Dara paced the floor until she heard Marcus' key in the lock. Anticipation and dread had been her constant companions after she hung up the telephone. Now, that he stood on the other side of the door, unbearable sadness filled her heart. When he opened the door and stepped inside, Dara burst into tears and ran into his arms.
"Sweetheart," he said, his arms closing around her. "What's wrong, Dara? Did somebody die?"
That question touched her deep inside. Sobs shook her. She became lost in a storm of memories and emotions from the past. The strongest one being the awful pain of believing her baby was dead and being forced to move past it. In the farthest corners of her mind, she was only dimly aware of Marcus closing and locking the door, and then later, taking her to bed and crawling in beside her. His deep, rich soothing tones of comfort and love surrounded her and caused the tears to flow faster until she was finally spent.
"You wanna talk about it?" His large hand took her face and held it gently. "We don't have to. I'm just asking..."
Her throat scratched from the weeping. She swallowed hard. Shaking her head, she said, "In the morning. Can you just hold me tonight?"
Marcus gave her a half smile. "Nothing could tear me from your side."
He guided her head to his shoulder. Dara nestled against him. They lay together, their arms wrapped around each other, until the next morning.
Sonny received a call from Jason bright and early the next morning. He left the warmth of Carly and their bed to journey across the hall to Jason's penthouse apartment.
"What's happened?" Sonny asked. Jason's bearing was one of calm assurance. Whatever possessed him to call Sonny before the break of day wasn't so severe that it would cause the younger man to break his usual stoic tranquility.
"The army's been assembled," Jason said, "and the first report is in. Luigi and Sorel had a late night meeting."
Sonny shrugged and headed for the bar to pour himself a cup of coffee. "Big deal. They meet all the time. I know you didn't wake me up to tell me this."
"I didn't," Jason said, his voice typically unemotional. "After their meeting, Sorel sent two of his men out on errands. One of them was in a car parked at the curb in front of the building. The other went to ADA Jensen's street."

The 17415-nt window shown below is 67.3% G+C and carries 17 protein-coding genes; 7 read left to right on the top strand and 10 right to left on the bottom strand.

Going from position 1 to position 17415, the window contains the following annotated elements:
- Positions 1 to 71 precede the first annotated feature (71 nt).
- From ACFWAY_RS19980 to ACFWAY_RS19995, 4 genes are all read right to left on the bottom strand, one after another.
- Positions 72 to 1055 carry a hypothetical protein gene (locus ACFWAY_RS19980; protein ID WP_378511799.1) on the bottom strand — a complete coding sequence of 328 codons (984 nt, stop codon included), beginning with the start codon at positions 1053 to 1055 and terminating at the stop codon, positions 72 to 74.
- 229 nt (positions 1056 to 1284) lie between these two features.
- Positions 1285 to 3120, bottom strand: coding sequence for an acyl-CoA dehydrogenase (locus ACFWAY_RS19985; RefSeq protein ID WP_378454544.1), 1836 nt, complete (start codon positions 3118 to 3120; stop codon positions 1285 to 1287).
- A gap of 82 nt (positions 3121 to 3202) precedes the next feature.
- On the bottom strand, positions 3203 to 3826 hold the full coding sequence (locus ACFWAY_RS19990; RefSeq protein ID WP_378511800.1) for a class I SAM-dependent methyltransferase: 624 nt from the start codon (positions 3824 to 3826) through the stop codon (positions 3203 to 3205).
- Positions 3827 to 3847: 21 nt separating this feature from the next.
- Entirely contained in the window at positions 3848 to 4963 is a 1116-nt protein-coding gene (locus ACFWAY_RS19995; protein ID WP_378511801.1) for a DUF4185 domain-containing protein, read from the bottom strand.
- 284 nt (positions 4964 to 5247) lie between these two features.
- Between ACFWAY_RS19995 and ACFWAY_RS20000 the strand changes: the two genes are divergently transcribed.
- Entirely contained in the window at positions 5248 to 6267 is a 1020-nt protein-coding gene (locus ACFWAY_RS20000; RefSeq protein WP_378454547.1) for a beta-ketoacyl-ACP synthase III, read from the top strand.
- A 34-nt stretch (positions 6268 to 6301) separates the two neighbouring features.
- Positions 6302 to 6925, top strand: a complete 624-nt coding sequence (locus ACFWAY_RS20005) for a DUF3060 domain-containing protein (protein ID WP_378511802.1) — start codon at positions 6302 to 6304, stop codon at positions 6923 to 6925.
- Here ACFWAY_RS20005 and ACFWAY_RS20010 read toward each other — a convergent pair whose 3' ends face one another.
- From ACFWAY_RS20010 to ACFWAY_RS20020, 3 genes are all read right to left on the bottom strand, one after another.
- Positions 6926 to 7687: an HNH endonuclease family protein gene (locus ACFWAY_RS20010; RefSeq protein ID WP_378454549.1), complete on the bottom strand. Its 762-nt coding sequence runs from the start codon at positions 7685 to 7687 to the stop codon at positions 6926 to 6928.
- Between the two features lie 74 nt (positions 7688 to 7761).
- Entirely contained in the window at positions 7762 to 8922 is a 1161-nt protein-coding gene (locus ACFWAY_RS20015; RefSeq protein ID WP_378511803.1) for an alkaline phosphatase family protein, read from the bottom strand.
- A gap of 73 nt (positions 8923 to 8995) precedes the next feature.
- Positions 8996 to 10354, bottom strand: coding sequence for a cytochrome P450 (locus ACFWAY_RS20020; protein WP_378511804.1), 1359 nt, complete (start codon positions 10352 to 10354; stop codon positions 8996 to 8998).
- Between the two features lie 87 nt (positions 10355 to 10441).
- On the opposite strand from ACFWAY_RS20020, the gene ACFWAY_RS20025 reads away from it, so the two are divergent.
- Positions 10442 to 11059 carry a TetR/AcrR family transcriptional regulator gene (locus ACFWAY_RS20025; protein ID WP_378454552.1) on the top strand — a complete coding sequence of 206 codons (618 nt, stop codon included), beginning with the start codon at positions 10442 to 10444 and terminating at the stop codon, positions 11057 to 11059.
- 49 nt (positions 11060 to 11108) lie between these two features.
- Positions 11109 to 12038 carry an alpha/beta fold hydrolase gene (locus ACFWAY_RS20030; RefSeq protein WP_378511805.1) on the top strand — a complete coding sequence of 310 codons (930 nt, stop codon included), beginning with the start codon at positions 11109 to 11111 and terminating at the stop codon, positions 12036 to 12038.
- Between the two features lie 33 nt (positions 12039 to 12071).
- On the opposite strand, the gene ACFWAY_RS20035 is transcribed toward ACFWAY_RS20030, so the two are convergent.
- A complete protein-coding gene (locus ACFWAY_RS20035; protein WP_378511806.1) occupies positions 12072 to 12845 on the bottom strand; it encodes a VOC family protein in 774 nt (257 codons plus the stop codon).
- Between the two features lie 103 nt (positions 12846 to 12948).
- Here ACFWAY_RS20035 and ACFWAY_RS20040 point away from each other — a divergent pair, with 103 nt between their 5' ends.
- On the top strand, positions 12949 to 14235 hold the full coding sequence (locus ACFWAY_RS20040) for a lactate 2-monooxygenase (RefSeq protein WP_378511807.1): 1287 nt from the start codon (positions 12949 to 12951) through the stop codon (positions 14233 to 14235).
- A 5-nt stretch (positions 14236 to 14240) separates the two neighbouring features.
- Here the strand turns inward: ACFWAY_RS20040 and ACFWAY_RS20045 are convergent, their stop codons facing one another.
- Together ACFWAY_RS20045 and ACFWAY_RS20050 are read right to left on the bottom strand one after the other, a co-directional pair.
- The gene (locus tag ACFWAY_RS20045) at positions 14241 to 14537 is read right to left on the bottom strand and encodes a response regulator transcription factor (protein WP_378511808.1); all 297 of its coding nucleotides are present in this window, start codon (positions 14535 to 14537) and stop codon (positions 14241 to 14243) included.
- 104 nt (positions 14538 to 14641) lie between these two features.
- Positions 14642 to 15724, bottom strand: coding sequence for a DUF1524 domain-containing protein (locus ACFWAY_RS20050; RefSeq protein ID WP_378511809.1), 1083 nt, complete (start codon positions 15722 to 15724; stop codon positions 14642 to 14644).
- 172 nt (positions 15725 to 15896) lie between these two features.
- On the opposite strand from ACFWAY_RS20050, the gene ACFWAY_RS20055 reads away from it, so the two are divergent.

Sonny's hand faltered. Droplets of cream plopped onto the countertop. Awkwardly, he cleared his throat. "One of Sorel's goons was at Dar--the ADA's place? Did our guys grab him?"
Jason's eyes narrowed, as if he could read the depths of Sonny's soul. Abruptly, his expression softened and the blank look returned. "No, I instructed them to hang back when Taggert showed up. Sorel's man left when he saw the detective."
"Did you question the one you found outside?"
Jason nodded. "He's not talking. Reynaldo worked him over pretty good. The guy doesn't know anything."
Sonny left the coffee on the counter and strode to Jason's front door. His gut instinct told him this wasn't an idle peeping tom job for Sorel's men. They were up to something.
After he opened the door, he glanced over his shoulder at Jason. "Put someone on the ADA. If Sorel or his men go anywhere near her, move in. Do the same for Carly."
Jason's brow knitted together into a worried frown. "Do you know what this is about?"
Sonny paused. He trusted Jason with his life and the life of his family. But he couldn't trust the younger man with this. Emotions from the past ran too deep and were too complicated to voice aloud. He said, "No. Just do what I said."
"Whatever you say, Sonny."
Marcus sat at the overly prepared breakfast table and fixed Dara with a hard stare. Platters of scrambled eggs, bacon, sausage, biscuits, grits and pancakes filled the table. His stomach stopped grumbling a long time ago in light of this feast, and the wheels inside his head kicked into gear. Dara rarely cooked like this, and when she did, something was wrong. Dead wrong.
"That's enough!" he said when she brought out two pitchers filled with orange juice and grape juice. He stood and grabbed her upper arms. "What's wrong?"
"I don't know where to begin," she said, shrugging free of his hold. She set the pitchers on the table beside the grits. "I don't know how to start."
"Wherever you want to," he said, his voice softer. "Look, I know something is up. Just spit it out."
Dara gave him a troubled look. Her bottom lip trembled. "You won't understand."
"Give me a little credit," he said, indicating with his thumb and forefinger. "As long as you're not ending the wedding, I think I can understand anything you have to tell me."
She averted her eyes. "Not this."
She glanced at him again. Her brown eyes bright with uncertainty, dread, and worry. She untied her apron and held onto it tightly. "Have a seat."
He returned to the chair. After she claimed the one facing him, he nodded. "Okay, we're both sitting. What is it?"
"You're gonna think that I lied to you or misled you because I never told you this...but I didn't see the point. There are things in your past that I'm sure you haven't told me, and I don't blame you for that--"